Arinze Appio-Riley (Class of 2020)
What do you enjoy doing in your free time?
“I guess I like filling up my free time with volunteering, sports practices, and last semester I also did dance too. Those things were pretty time consuming but I enjoyed all of them. In particular, when it comes to volunteering, I liked Aspire because my mentee was pretty fun. The thing is, I remember one time this semester, he was always talking about Fortnite and watched Fortnite videos right and then I find out that he doesn’t even play Fortnite! It was kind of weird, but I guess I like middle school and elementary school kids because they have a good vibe.”
How have you changed in the past semester?
“Coming from high school, I feel like I work a lot harder now. In retrospect, I feel like I’ve done a lot more in TAMS than I did in high school. During last semester, there were a lot of things that I had to improve on especially like Pre-Calculus, because adjusting to the new teacher’s teaching style actually took a lot of effort. I also feel like I’m a lot more involved in different clubs and extracurriculars because in high school, all I did was schoolwork pretty much. Now, and last semester, I danced for Aid the Cause, playing soccer and ultimate frisbee, and doing a lot more volunteering than I did in high school which is nice.”
What advice do you have for the incoming Juniors?
“So I guess the advice I would give is to join every single Facebook group that you can so you’re not in your second semester joining random things and joining volunteering just because your roommate was doing something. Also, volunteer for as much as you can first semester and then stick with it so you have a good record especially when it comes to exec season because that’s something you can talk about and have leverage too. And the ones that aren’t STEM-orientated should find something they’re passionate about and when they get to exec season, they should be the pioneers for creating a new TAMS environment for their following years.”
What was the happiest and saddest moment for you at TAMS?
“I think one of my happiest moment was at the end of the first semester, like at the end of classes and everything ended already and it was during the break. I didn’t know what I got on my Pre-Calculus exam but I had to get something like a 103 in order to get an A and there was a bonus, so I studied so hard for it and I don’t think I got it, but on the transcript it stated I got a B in Pre-Calculus, but then I asked my professor what I got on the exam and he said ‘oh you got a pretty high grade so I’m going to go ahead and bump you which made me pretty happy, but besides that, the happiest thing was just to hang out with friends in the TAMS environment. Something all my friends did together was Aid the Cause, at least most of them. Performing the dances with them was pretty fun and it was probably my happiest moment at TAMS"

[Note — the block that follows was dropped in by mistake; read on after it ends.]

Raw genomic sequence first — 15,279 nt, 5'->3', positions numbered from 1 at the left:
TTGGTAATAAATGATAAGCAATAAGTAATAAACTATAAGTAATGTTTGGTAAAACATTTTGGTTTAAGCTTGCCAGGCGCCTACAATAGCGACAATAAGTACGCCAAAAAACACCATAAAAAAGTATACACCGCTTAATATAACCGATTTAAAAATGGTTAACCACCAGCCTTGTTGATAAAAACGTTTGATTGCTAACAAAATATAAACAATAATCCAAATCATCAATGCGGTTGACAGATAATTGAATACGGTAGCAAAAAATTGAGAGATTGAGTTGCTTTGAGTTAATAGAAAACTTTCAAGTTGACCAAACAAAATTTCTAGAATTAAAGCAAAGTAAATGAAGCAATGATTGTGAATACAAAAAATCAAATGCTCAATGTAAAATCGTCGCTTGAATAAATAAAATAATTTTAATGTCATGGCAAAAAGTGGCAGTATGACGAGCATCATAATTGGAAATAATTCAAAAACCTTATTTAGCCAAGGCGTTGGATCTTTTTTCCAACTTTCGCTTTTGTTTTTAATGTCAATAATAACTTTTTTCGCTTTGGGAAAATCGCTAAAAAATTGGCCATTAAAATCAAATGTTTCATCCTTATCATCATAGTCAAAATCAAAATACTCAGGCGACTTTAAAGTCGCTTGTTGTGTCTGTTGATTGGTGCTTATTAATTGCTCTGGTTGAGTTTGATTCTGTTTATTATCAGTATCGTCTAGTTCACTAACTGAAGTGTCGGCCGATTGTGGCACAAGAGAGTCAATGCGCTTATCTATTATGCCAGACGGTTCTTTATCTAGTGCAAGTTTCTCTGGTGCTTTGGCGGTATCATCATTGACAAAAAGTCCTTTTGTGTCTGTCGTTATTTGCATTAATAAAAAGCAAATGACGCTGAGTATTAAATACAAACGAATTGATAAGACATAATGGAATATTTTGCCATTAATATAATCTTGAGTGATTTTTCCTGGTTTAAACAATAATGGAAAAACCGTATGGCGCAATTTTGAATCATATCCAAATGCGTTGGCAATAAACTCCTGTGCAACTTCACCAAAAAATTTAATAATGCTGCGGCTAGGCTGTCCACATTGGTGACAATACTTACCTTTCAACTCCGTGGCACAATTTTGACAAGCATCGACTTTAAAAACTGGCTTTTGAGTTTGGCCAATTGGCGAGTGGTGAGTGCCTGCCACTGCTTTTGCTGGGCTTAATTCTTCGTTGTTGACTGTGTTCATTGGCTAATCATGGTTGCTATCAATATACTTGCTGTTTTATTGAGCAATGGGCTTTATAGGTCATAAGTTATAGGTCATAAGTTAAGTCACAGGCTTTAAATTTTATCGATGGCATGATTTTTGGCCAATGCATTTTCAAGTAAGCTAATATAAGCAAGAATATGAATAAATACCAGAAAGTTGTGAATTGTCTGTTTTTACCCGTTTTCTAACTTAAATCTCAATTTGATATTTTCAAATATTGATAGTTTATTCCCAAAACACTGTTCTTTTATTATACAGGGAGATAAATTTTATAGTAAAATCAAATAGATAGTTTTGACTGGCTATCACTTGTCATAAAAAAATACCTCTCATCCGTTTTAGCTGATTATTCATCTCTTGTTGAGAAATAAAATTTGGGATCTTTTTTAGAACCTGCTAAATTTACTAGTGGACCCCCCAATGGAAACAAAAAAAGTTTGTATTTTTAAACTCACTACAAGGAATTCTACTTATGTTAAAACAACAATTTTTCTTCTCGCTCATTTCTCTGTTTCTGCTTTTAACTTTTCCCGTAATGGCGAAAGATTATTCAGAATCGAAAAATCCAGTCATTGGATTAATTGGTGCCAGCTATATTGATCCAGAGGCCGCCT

As for my lowest point, was the beginning of the second semester. I was not on top of my work for English especially. I came from Ibarra’s class and he was very laid back and when it came to turning in DQ’s and pretty adjusting to Dr. Schoolfield’s class and her strict formats. The first couple of times, I forgot to print my DQ’s and then it wasn’t even the right format when I did turn in the DQ’s, and when I turned things in on Canvas those weren’t in the right format either. So I guess it was just the first couple of weeks getting back was just something I needed to get used to.”
What are some problems you’ve seen at TAMS?
“I guess the close-knit community at TAMS is a double-edged sword. You can go to someone’s room literally down the hall if you need help with math or something, but at the same time if something comes up and you have conflict with someone, you’re pretty much going to see them every day at any time too, so I guess that’s a downfall of TAMS. But more specifically seminar because we have seminar so many times, so it really interferes with your schedule sometimes because sometimes you plan to do some extra work or something but then you find out that there was actually seminar that day. I guess something else that applies to the Seniors was the UT CAP thing. That’s another TAMS problem too.”
What do you think your biggest achievement at TAMS has been?
“I guess I have two things, one more personal than the other. So at the end of last semester, being a Junior Blood Drive coordinator. I didn’t think I would get it when I sent my application because I only spent two hours or something on it, but I made sure to focus on the main part of it. So getting that was a pretty good experience and working with the board and then working with the HOPE execs was really nice. I guess the HOPE execs are kind of role models for a lot of the Juniors because they work really hard and they’re basically the face of TAMS. They foster a lot of the volunteer opportunities. And I guess something more personal was getting research. That was something I really wanted to do for a while, but I didn’t pursue it at the beginning of the first semester because I wanted to get adjusted, but then when I started looking, I sent out a ton of emails to professors. None of them responded though until one day I walked in my research professor’s lab and asked if he’s free. He said he had five minutes and we talked a little and he asked me to send him my CV. After I did, one of his post-Doctorates wanted to supervise me or something. Getting that opportunity was pretty big for me personally because I really wanted to do it for a while.”